Identified to Challenge LinkedIn by Building Job Candidate Profiles From Facebook Data
Recommended by elsterama on April 29, 2011 via Inside Facebook
Identified is a new professional network that builds candidate profiles using relevant Facebook biographical data but doesn’t give recruiters access to sensitive social data. Recruiters can search all candidates by a variety of requirements such as GPA or school attended.
It’s yet another contender in a wave of startups that are trying to create a viable competitor to LinkedIn off the Facebook platform. By combining easy profile creation with passive recruiting functionality for employers, Identified could have a shot. Its service is especially attractive to users who don’t want to recreate their existing social network in a professional context.
Identified launched in October and quickly added 20,000 candidate profiles thanks to partnerships with the career centers of 25 top universities. The site now has 374 companies with recruiting profiles including Google, Accenture, Disney, and at one point Facebook, though its profile is now absent. Identified has secured $5.5 million in funding from angels including Google’s Eric Schmidt and Bill Draper of Sutter Hill Ventures. It plans to apply some of the funds towards a major user acquisition push this year.
The site is aiming to diverge from the job board model popular with other social recruiting sites and apps like Work For Us, and Pursuit, which recently shuttered after its founders were hired by Facebook. It’s more similar to BranchOut, but with a focus on forging connection with companies rather than between users.
When job seekers create their free account, Identified pre-populates their profile with their Facebook data such as their employment and education history, and profile photo, but none of the social data such as tagged photos or status updates that job seekers might not want recruiters to see. LinkedIn job descriptions and specialities can be imported, and a resume can be uploaded.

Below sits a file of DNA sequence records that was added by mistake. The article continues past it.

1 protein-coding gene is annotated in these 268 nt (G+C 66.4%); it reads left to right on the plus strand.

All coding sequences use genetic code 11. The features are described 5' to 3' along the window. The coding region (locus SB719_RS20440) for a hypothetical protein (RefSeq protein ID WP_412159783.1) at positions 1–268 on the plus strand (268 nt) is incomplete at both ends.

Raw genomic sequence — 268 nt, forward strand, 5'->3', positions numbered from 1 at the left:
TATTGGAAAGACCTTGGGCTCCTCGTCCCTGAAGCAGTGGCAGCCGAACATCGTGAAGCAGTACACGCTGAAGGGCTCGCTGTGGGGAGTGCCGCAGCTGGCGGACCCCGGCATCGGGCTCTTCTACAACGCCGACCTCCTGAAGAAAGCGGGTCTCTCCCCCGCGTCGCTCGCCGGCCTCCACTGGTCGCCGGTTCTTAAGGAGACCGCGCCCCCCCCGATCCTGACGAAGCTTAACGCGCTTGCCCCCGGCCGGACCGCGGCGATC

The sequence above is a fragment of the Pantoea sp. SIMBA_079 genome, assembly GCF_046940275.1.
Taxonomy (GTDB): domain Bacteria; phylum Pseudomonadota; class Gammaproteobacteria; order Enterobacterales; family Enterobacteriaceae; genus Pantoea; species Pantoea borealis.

Users can then browse companies, including a set of “Recommended Companies” at which users have first- or second-degree contacts. They can click “Apply” buttons to notify companies they’re interested in being contacted about jobs there, but users don’t submit full-fledged job applications unless a company directs them to an offsite job listing. They can also browse discussion topics such as “What’s the corporate culture like at Genentech?”, message other Identified users who are their Facebook friends to ask for referrals, or browse a feed of company updates that clients can publish to announce openings and other recruiting news.
Identified account executive Lucas Loeffler tells us companies aren’t forced to contact candidates through the site’s internal messaging feature, and can choose to download resumes and reach out via the contact info listed in user profiles because Identified “just wants to facilitate hires” in whatever way provides value to its clients.
Recruiters can refine searches for candidates by job title, employment history, education, minmum GPA, location, proximity, whether they’ve used the Identified “Apply” feature, know an employee, were referred by an employee, and more. The company earns revenue when recruiters purchase a Hiring Solutions “Pro” Subscription for $500 per month to be able to contact an unlimited number of users. Identified plans to raise this price in the future, though there are cheaper plans available.
Identified’s VP of Sales Erick Kostelnik tells us that the company is banking that the definition of a Facebook friend will continue to expand. Eventually, it will encompass more and more professional contacts, thanks to more robust privacy controls that let users hide sensitive content from these contacts. He says “Why create a LinkedIn profile if I can enter my work and education history on Facebook?” This makes sense especially considering Facebook’s larger total size and the higher average number of friends on the site — which is also compounded at the second degree level.
Soon Identified will be launching a ranking system that assesses users by their work and education history as well as the rankings of their friends, scores companies by the quality of their employees. This will allow the site to suggest users companies that are the right fit for them, so those who’ve worked at top companies and have friends that have too are shown the most prestigious employers, while those without higher education will see employers with less-skilled positions.
These improvements could make Identified an alternative or complement to LinkedIn for those who want to be matched with employers and passively receive offers rather than spend their time sending invites to build a redundant network.
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